The Most Beautiful Documentary of the Year Is Only Playing at One Theater in L.A.

<em>The Voyage of Time</em> is art in the form of an educational film
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For decades now, acclaimed (and sometimes inscrutable) director Terrence Malick has been gestating a passion project about the dawn of time, and it’s finally here—sort of. The Voyage of Time: The IMAX Experience opened last Friday, but it’s only playing at one IMAX theater in L.A. (and not even one with laser projection). The only way to see Malick’s latest masterwork is by visiting the California Science Center—that’s right, the museum where troupes of middle schoolers go to see the Endeavor and watch 3D documentaries about oceans. It’s actually an appropriate venue; this cut of Voyage of Time is formatted as a 45-minute nature documentary unlike any other.

The film chronicles the history of time as we know it, from the dawn of the universe, through the blooming and development of life, to the earth’s eventual demise as the sun swells to a roiling red giant. With narration by Brad Pitt, the film weaves documentary footage, CGI, practical effects, and photos from the Hubble Space Telescope into a visually immaculate whole. Some images are unforgettable. The earth, newly formed, hovers under the sun, dropping a conical shadow into empty space. A cuttlefish (indisputably the world’s best animal) glides over the seabed, rippling with changing colors. A lava flow oozes and cools, glowing red from within. Gorgeous image after gorgeous image fills a screen that nearly consumes your periphery—it’s glorious. Then, all too suddenly, the lights flip on and a disinterested attendant is asking you to please proceed to the nearest exist.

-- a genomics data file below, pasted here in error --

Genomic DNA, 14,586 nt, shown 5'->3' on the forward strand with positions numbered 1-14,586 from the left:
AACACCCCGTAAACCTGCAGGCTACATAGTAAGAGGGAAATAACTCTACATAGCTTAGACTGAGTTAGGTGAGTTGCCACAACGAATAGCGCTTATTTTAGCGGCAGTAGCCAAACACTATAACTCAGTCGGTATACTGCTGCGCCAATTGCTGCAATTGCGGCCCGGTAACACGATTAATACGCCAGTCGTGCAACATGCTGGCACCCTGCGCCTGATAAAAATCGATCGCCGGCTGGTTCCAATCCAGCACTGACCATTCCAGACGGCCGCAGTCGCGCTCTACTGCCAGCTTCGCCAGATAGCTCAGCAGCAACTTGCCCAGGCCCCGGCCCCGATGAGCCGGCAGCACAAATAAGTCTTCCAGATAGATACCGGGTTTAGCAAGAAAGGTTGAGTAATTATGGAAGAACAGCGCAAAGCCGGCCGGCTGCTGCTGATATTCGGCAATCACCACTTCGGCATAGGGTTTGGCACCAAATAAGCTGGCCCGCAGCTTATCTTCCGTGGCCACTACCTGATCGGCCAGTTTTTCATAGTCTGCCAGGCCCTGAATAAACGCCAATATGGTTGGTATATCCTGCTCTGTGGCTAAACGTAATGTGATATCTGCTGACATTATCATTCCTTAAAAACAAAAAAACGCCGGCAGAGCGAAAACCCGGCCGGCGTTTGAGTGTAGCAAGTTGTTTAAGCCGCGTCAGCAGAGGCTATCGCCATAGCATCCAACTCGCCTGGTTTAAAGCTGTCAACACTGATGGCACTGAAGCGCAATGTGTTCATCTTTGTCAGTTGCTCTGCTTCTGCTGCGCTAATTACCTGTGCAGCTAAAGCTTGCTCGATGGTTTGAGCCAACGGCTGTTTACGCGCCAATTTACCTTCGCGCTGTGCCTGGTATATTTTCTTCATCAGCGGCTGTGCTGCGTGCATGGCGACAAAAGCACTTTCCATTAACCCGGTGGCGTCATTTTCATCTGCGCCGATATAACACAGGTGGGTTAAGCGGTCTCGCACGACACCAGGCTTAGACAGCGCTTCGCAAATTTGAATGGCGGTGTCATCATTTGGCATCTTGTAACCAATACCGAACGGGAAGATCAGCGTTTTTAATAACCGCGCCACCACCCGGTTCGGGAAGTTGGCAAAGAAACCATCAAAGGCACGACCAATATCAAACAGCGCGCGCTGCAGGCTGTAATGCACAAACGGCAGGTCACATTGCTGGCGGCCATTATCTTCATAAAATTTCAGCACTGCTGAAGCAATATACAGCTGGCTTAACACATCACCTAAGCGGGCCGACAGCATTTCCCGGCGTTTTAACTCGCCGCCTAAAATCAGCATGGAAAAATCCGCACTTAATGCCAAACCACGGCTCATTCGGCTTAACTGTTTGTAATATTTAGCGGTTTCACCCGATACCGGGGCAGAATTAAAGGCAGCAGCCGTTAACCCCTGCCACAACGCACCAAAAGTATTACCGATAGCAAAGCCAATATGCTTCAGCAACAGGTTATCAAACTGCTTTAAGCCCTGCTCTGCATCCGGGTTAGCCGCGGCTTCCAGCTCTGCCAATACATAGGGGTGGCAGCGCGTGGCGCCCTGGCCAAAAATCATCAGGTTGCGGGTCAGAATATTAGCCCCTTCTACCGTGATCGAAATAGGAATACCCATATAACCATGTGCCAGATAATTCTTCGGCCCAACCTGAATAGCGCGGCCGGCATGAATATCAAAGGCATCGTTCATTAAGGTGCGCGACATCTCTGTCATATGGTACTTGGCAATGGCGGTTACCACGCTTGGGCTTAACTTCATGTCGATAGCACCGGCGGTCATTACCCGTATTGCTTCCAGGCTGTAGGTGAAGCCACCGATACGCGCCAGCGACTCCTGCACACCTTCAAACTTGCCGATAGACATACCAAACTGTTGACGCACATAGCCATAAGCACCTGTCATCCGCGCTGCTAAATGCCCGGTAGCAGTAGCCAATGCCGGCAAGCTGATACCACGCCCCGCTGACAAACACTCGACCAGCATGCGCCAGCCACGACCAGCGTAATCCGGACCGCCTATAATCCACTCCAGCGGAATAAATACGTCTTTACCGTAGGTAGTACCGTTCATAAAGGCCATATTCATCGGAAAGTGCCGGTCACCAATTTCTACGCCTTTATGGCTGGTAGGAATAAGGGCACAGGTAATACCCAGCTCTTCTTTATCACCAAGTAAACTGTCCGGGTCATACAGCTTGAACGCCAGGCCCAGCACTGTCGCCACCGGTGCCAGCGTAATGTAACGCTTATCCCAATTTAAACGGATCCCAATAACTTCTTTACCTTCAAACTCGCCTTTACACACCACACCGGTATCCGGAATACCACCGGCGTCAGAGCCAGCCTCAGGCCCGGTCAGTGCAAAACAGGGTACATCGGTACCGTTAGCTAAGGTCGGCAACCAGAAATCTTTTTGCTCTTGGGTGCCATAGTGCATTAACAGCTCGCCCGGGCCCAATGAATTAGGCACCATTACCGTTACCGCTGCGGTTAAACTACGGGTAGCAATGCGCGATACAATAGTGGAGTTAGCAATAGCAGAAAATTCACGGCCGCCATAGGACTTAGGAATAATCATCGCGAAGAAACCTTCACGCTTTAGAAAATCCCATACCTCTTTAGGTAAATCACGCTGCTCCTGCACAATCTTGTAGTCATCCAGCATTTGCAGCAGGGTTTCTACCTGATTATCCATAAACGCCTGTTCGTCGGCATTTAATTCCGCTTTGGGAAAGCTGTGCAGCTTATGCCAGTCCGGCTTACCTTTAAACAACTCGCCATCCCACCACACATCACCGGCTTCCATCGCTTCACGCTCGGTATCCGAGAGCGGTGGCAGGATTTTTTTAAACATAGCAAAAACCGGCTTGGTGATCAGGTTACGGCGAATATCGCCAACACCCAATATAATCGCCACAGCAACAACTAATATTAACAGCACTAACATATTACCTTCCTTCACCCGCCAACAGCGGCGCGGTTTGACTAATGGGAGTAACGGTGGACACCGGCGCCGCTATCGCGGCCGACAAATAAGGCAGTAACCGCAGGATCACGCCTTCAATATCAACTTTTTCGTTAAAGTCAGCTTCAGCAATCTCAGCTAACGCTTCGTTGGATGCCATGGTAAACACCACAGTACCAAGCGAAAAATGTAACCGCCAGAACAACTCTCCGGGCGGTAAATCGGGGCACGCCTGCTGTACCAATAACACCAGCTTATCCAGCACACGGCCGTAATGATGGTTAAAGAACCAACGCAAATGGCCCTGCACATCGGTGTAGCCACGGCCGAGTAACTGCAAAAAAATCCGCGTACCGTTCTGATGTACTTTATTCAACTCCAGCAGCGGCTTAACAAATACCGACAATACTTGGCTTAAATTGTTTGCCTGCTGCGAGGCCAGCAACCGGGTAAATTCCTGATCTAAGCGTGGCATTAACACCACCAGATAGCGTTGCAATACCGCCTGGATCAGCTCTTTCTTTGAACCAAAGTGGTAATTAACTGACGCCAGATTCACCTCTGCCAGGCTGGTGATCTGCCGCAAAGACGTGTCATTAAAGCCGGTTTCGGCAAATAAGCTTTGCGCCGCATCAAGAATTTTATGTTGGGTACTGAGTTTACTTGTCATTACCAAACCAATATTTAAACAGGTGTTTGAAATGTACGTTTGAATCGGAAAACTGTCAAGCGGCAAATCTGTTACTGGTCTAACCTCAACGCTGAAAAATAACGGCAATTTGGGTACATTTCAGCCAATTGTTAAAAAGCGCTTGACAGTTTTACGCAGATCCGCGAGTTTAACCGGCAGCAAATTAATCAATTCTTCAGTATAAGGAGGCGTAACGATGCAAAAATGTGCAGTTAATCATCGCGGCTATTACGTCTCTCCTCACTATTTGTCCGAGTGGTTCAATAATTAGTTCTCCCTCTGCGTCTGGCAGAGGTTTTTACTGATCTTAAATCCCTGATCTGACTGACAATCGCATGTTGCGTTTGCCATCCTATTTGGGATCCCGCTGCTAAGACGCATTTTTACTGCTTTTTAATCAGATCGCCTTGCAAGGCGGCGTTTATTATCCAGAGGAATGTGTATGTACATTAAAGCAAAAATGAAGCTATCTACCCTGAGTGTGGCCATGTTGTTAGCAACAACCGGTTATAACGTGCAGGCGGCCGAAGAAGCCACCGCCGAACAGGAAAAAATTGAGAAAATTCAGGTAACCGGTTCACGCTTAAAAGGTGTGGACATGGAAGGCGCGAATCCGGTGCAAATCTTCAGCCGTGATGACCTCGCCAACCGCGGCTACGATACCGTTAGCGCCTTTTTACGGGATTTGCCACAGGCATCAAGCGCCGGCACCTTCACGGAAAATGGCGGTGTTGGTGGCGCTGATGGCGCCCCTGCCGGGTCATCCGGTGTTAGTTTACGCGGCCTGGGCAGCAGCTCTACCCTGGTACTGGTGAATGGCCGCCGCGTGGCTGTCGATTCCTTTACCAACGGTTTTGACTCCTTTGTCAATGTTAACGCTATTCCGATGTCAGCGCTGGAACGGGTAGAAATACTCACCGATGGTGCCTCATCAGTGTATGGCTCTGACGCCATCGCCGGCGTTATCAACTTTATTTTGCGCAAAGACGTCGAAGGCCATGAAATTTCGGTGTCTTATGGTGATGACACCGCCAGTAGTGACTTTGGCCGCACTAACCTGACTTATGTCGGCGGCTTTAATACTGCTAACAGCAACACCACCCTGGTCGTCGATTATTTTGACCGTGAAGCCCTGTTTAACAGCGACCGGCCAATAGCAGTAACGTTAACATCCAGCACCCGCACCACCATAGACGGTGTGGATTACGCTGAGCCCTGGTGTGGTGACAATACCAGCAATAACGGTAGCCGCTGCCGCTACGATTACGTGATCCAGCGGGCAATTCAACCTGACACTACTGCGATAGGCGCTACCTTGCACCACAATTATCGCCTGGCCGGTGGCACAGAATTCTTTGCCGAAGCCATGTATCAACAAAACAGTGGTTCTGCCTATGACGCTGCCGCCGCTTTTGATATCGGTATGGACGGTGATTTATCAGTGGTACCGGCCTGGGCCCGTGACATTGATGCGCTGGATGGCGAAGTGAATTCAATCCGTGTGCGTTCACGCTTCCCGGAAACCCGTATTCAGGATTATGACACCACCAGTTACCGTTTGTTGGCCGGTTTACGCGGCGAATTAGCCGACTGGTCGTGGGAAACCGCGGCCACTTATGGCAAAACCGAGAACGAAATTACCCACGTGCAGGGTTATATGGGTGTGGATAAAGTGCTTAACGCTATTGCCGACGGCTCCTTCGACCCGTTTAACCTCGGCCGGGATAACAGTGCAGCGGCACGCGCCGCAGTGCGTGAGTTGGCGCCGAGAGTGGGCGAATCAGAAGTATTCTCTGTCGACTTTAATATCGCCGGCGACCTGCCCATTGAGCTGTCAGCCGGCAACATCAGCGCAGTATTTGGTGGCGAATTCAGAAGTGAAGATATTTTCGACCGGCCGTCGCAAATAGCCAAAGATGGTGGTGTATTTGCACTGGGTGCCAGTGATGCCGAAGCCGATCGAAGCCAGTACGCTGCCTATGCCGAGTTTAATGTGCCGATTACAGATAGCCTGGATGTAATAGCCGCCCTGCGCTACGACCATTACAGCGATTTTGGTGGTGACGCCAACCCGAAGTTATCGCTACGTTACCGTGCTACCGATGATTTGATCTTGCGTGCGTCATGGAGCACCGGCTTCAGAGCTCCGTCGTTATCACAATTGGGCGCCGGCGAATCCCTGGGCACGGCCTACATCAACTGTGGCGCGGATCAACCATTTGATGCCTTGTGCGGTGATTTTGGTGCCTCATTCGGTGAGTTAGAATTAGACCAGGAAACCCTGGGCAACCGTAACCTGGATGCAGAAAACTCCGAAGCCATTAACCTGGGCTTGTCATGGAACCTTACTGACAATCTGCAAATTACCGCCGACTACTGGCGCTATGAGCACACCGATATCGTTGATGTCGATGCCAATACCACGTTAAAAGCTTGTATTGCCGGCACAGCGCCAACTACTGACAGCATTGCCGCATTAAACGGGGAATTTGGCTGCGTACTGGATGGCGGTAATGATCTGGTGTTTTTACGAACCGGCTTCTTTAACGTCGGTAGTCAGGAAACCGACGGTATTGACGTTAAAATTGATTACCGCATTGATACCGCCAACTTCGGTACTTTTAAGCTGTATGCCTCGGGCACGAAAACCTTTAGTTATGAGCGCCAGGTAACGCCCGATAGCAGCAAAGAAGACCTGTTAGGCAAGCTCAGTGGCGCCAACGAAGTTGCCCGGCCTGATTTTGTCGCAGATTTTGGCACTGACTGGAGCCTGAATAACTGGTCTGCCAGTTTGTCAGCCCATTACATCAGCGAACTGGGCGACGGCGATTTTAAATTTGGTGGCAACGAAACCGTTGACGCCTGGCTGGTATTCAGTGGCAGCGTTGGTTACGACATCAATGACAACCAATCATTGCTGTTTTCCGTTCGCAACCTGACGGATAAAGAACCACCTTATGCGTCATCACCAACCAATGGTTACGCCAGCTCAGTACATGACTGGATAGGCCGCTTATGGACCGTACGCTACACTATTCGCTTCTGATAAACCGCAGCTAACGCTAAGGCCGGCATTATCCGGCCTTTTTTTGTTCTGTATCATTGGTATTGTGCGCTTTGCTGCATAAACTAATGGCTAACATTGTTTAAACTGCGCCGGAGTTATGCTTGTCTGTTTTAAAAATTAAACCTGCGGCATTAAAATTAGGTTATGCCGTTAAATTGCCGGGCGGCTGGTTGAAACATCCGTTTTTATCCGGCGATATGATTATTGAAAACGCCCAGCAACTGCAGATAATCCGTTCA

Which is, without fail, how the transcendent moments of life work; if we experience them at all, they’re brief, and they pass just as quickly as they come. Of course, if Voyage of Time seems too short—critic Simon Abrams described as “like a sampler platter version of a hearty meal”—there’s more to come. A second version, Voyage of TimeLife’s Journey, is twice as long and will get a limited theatrical release next year—but that one won’t include a ticket to a kid-friendly exhibit on the space program with the price of admission, so what are you waiting for? 

Voyage of Time: The IMAX Experience at the California Science Center runs until November 18th.


Thomas Harlander is a staff writer at Los Angeles magazine. Follow him on Twitter and Instagram. He recently wrote Which Zoo Is Better, the Abandoned Zoo or the Actual Zoo?

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